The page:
Because right now is a great time to visit Egypt, or anywhere for that matter where massive numbers of tourists are shying away for one reason or another. Because visiting in the winter allows you to miss the blistering summer heat of north Africa. Because we needed a quick escape from the plague chasing us in Madagascar. Because of all this and more, we decided that Egypt would be our next destination.
We spent our first few days in the upscale Cairo neighborhood of Zamalek as it was my first introduction to the Middle East and wanted to get a little emotionally grounded before we set off. This allowed us to slowly explore some of Cairo, including possibly the best archeological museum in the world, eat some of the local foods and just in general get habituated to the new climate and culture. Once situated in Cairo, we were then able to take a few trips, including to Giza and the Great Pyramids and then later head south to upper Egypt.
The Egyptian Museum is situated right next to Tahrir Square where just a few years ago the world saw the massive protests that occurred. But today it was as peaceable a walk as you could imagine, if you can imagine taking a stroll down a busy New York avenue at rush hour, that is. The museum, an amazing tomb itself. It was busting at the seams trying in vain to house its overwhelming number of artifacts that have been recovered throughout the Nile valley. It’s hard to describe. You firstly need to try to picture that the time period being displayed is roughly 3,000 years. That’s three-thousand-years worth of artifacts. No other civilization of such influence has lasted even a third as long. And as it existed in an extremely arid climate, the museum is literally overflowing with relics. So much so they are in the process of building an even larger, more engaging one closer to the pyramids at Giza. After this first overwhelming visit I thought it would be a great idea to revisit after seeing the Upper Egypt tombs and temples to serve as a trip bookend and perhaps better appreciate what magnificent items I saw with the greater context.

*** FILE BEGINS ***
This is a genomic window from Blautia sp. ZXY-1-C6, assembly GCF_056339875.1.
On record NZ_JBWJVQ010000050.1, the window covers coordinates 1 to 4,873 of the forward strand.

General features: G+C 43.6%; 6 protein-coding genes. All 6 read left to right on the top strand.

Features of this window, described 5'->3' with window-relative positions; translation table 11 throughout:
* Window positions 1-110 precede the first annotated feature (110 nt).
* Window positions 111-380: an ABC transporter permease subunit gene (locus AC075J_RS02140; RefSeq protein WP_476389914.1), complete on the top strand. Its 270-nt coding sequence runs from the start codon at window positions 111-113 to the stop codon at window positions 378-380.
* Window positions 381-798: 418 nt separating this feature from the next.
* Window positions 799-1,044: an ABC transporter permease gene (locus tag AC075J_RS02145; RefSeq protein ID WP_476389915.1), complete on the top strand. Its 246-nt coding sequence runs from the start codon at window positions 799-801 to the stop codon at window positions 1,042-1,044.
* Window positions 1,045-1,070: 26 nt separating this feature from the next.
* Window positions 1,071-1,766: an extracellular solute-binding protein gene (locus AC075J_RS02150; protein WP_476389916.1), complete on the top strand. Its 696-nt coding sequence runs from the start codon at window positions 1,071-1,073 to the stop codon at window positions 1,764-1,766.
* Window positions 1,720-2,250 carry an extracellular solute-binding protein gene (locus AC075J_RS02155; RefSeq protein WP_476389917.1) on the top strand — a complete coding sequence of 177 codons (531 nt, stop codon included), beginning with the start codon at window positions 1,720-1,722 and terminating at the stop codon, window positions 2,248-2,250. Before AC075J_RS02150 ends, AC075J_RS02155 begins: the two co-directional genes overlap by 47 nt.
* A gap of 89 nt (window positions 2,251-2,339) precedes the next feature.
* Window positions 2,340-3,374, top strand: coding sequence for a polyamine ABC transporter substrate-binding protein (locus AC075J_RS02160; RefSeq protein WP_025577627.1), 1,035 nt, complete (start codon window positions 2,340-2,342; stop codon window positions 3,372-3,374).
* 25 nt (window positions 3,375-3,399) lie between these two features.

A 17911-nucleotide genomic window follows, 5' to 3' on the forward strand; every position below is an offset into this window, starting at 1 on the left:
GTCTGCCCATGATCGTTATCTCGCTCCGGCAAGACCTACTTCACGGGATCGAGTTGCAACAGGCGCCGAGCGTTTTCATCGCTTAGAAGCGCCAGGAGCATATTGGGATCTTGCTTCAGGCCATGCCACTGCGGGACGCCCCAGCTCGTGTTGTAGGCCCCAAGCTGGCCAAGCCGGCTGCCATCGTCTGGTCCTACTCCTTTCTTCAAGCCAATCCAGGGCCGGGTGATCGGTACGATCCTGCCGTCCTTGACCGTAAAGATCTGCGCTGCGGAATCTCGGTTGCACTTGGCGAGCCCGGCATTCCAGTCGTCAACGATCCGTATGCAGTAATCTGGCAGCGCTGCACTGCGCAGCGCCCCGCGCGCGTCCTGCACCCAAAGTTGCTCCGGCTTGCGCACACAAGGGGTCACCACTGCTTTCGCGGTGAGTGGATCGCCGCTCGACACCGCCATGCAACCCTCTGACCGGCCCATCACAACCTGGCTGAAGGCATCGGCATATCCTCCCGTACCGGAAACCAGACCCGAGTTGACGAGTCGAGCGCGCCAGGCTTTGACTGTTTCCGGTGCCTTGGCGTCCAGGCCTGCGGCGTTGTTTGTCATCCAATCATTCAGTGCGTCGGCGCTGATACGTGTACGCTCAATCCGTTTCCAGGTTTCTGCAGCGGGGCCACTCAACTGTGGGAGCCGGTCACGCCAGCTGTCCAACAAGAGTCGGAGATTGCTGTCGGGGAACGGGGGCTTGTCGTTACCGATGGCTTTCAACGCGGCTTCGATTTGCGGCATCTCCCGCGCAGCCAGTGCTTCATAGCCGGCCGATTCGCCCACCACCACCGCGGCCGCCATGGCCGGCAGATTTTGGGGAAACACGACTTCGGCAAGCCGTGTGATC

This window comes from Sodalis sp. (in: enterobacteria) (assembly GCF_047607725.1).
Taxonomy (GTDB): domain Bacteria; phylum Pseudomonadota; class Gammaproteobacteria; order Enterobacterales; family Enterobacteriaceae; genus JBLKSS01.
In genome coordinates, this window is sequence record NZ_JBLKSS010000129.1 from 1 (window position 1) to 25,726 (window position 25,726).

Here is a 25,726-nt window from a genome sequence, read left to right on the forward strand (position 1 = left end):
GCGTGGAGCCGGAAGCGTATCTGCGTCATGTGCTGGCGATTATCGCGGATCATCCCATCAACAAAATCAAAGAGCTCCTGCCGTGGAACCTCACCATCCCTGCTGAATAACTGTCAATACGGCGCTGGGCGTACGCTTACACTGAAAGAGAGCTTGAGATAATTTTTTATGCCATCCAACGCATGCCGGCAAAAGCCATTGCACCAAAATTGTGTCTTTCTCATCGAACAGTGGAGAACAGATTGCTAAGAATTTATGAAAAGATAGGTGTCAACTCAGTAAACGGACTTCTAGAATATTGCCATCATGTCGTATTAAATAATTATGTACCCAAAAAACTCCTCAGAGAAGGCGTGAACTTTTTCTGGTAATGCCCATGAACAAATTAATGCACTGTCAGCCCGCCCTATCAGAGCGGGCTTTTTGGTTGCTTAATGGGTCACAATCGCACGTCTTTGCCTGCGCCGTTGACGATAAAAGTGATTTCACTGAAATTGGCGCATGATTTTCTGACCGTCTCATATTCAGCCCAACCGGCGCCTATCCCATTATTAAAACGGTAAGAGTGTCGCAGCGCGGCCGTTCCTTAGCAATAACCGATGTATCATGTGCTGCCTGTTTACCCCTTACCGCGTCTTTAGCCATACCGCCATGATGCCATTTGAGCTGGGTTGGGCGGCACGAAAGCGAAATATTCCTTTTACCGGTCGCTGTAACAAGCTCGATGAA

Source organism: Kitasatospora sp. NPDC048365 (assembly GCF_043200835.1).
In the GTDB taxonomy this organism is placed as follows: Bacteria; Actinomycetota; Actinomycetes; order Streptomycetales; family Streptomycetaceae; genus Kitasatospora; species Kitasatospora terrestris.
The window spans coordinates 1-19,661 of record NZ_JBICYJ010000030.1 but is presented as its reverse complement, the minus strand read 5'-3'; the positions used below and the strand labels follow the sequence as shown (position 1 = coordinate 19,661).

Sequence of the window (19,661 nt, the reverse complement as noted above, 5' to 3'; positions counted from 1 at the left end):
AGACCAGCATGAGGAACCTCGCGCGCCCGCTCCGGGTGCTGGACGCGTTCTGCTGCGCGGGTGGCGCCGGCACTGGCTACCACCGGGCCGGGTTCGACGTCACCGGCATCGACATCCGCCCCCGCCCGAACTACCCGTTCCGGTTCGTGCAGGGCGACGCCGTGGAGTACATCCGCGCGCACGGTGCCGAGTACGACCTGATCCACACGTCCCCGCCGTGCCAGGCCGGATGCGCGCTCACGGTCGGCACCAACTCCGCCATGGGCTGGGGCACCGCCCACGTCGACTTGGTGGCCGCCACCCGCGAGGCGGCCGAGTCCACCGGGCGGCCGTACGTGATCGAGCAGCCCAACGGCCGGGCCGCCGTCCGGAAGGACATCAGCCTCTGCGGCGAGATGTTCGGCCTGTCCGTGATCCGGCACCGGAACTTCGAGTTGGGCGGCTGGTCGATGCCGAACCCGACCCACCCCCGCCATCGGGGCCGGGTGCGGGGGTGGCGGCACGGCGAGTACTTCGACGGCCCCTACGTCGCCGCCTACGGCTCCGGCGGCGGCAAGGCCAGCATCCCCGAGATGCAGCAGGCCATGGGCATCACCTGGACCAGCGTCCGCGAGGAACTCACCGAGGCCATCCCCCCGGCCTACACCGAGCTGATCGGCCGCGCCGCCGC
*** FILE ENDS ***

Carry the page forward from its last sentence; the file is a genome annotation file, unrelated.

Rather than just taking a hard done day trip to Giza, we booked a room there for a couple of nights which afforded us to explore the Great Pyramids and the Sphinx at our leisure.
We followed that up with a guided tour of the even older pyramids in the nearby Saqqara area to get a broader understanding of what went down back in 2650 BC.
The Sphyncus: Communication, as is sometimes comical. We were staying somewhat near a Kentucky Fried Chicken franchise, which we were using as a landmark when grabbing taxis to and from. And so it was when we left dinner one evening we hailed a taxi.
“Kentucky Fried Chicken?” I asked as soon as I opened the taxi door and peered my head in.
He gave me a blank stare so I tried again a little slower.
“Kentucky – Fried – Chicken?” I said again, but this time taking care to enunciate each word.
Another blank stare, and as I was about to try another rendition he perked up and said with every bit of hopefulness, his voice rising at the end, “Sphin-cus?”
“Sphin-cus,” we replied reassuringly, nodding acknowledgement.
With our destination agreed upon we happily jumped into the back of the taxi and he more or less took us to our hotel, which also happened to be near the entrance to the Great Sphinx.
Turn up your volume on this video to experience a realistic Cairo cab ride!
I’m not sure what to say about the pyramids. They are really big and they are really tall with really really big rocks. They are almost better seen from a distance, being so iconic. Up close they are so unfathomable that I think your mind sort of glazes over how impressive they are. Then consider the precision. Again, unfathomable. You cannot slide a piece of paper anywhere between the stones, verifying how straight all the edges must be. Then the shape of the pyramid itself. It has been measured and the lengths of each side are within about a mere inch from one another. The required precision might all seem self evident considering that the pyramids have stood for so many years, but it’s one thing to know a thing, it’s quite another to see it firsthand. It helped a bit to have seen the structures the Incas had built with similarly sized stone blocks, and then to think about the time difference. The Incas did their work somewhere around 1200-1500 AD, but the Egyptians did their work 4,000 years earlier. See how your mind went kind of numb there for a second and just passed over that number? Lets try it again: Four-thousand-years-earlier! Anyway, I belabor. We continued our investigations into this ancient world by hiring a tour guide and driver to take us to Saqqara. The pyramids at Saqqara predate those at Giza, but are no less impressive. They don’t have the extra height, but they are perhaps even more interesting as you can almost see the ancients learning from prior mistakes before creating the master works at Giza. I even went into one, the Red Pyramid, but Denise chickened out… Egyptologist indeed! We also went into some tombs that contained wonderfully preserved carvings and paintings. All over 5,000 years old too. Mind-blowing. After Saqqara and Giza we flew south to Luxor where you can’t help but have your mind blown away by more ancient awesomeness. But I’ll let Denise tell that story in the next post.